Sinaptica Therapeutics obtains FDA Breakthrough Device Designation for Alzheimer’s treatment

Cambridge-based Sinaptica Therapeutics, a company that provides electromagnetic treatments for patients with neurodegenerative diseases, announced that it has received Breakthrough Device Designation from the FDA for its non-invasive SinaptiStim-AD system, used to treat cognitive impairment and functional decline in Alzheimer’s patients.

SinaptiStim uses neurostimulation and brainwave monitoring technologies with an AI personalization engine to deliver electromagnetic therapy for cognitive and functional decline in Alzheimer’s patients.

The FDA approval is based on the results of a Phase II clinical trial in patients with mild to moderate Alzheimer’s disease, which has yet to be published in a peer-reviewed journal.

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The system is intended for research use only. FDA approval accelerates device development, evaluation and review. It also gives Sinaptica priority review and interactive communication through the premarket review process with the FDA.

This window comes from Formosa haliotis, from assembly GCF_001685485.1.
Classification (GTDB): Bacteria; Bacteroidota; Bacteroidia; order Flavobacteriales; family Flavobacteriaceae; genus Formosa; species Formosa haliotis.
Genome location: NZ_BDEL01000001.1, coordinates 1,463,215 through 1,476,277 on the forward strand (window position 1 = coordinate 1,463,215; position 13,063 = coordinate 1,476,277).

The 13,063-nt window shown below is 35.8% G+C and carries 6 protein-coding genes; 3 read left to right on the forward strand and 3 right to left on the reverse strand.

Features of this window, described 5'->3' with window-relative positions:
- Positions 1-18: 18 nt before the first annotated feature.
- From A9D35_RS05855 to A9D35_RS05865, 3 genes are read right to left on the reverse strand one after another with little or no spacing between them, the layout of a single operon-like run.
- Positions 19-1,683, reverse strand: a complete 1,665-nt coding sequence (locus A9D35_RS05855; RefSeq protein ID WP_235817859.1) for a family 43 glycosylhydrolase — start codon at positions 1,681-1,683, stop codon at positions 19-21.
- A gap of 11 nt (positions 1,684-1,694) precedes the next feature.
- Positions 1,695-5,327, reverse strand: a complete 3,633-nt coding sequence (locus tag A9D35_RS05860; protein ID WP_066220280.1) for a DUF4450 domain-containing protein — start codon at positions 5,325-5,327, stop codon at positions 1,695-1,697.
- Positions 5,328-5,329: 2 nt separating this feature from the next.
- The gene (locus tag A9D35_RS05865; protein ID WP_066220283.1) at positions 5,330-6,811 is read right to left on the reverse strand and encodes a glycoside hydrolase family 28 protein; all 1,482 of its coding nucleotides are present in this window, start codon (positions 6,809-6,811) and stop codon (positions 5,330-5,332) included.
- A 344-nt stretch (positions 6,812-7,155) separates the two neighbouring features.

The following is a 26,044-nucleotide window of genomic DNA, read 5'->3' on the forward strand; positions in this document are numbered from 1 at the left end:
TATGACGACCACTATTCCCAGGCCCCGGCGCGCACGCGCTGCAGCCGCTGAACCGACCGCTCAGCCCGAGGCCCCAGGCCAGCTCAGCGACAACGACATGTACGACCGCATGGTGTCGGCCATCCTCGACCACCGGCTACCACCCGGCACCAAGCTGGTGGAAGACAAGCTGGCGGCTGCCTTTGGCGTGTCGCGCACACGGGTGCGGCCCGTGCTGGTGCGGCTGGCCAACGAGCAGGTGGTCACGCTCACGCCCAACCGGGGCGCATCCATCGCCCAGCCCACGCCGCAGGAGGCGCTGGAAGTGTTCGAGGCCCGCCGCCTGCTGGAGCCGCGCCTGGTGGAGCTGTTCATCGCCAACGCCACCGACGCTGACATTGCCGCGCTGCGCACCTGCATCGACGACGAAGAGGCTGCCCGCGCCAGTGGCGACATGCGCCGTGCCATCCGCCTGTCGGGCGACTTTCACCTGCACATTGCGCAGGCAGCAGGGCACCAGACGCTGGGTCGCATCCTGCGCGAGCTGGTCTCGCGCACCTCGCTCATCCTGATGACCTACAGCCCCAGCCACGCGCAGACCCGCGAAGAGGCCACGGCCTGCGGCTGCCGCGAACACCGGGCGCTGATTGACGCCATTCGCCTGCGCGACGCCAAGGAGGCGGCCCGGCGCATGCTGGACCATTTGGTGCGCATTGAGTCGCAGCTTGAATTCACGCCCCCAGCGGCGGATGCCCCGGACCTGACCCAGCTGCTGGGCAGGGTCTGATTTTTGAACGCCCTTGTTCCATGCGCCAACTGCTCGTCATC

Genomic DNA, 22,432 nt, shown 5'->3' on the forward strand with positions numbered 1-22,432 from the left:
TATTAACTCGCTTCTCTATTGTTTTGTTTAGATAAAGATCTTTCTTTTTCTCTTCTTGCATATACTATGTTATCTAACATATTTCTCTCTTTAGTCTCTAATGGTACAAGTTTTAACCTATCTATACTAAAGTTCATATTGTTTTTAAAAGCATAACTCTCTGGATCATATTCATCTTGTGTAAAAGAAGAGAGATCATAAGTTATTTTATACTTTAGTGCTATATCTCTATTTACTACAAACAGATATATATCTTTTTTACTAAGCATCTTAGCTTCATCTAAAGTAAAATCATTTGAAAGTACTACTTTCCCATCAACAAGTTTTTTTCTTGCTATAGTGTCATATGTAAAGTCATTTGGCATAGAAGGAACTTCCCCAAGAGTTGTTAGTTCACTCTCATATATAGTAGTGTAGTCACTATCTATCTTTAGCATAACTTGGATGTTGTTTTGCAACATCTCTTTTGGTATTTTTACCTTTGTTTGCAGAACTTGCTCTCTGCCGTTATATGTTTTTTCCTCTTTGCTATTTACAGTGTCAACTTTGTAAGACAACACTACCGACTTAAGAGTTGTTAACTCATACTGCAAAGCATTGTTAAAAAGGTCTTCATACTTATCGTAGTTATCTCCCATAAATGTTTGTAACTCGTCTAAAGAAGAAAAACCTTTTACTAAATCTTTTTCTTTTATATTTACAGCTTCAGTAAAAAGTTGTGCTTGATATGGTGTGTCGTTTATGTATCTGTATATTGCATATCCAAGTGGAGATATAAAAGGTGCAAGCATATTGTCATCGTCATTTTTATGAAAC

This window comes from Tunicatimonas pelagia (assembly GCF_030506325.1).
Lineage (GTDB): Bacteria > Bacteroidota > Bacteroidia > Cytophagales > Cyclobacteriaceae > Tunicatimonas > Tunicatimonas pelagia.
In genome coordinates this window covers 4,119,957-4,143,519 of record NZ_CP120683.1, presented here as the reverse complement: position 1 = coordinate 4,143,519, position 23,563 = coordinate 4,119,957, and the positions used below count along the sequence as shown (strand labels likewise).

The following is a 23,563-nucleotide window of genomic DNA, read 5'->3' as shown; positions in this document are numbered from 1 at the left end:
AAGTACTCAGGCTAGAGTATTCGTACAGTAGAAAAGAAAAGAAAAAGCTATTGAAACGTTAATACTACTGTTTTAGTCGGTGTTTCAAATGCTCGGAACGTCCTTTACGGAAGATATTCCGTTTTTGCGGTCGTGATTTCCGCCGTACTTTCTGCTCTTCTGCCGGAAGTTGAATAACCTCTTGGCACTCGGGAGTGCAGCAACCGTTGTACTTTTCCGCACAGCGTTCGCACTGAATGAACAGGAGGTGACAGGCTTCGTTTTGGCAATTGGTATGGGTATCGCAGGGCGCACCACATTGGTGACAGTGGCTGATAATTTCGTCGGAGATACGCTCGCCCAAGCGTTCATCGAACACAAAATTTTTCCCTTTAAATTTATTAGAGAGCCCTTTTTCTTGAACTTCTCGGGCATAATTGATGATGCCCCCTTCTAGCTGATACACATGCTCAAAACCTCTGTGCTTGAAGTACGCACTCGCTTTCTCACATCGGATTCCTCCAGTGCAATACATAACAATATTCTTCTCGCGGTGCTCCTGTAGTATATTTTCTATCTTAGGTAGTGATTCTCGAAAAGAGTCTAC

“This is an important milestone for the Company as it helps establish our regulatory path for FDA approval of our SinaptiStim AD System,” said Rich Macary, President of Sinaptica Therapeutics, in a statement. “We plan to continue working toward the start of our pivotal study over the next year and to further advance the emerging field of electromagnetic therapeutics because of their unique ability to modulate key mechanisms of synaptic plasticity and network connectivity in targeted regions of the brain.”

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THE BIGGER TREND

Other companies use neurostimulation, the targeted modulation of specific parts of a patient’s brain, spinal cord or peripheral nervous system, to treat various other conditions.

DyAnsius, a California-based medical device company specializing in the autonomic nervous system, offers Primary Relief, a percutaneous electrical nerve stimulation (PENS) system for the management of postoperative pain following cardiac surgery. Last month, the PEN system received FDA approval.

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Publicly traded NeuroPace develops implantable devices to treat neurological disorders. The RNS system is a neurostimulation therapy device for adults who frequently suffer from disabling epileptic seizures.

In August last year NeuroPace has launched its nSight platform. The portal collects information about a patient’s seizures and health progress to provide physicians with data points to personalize care soon after the company went public.

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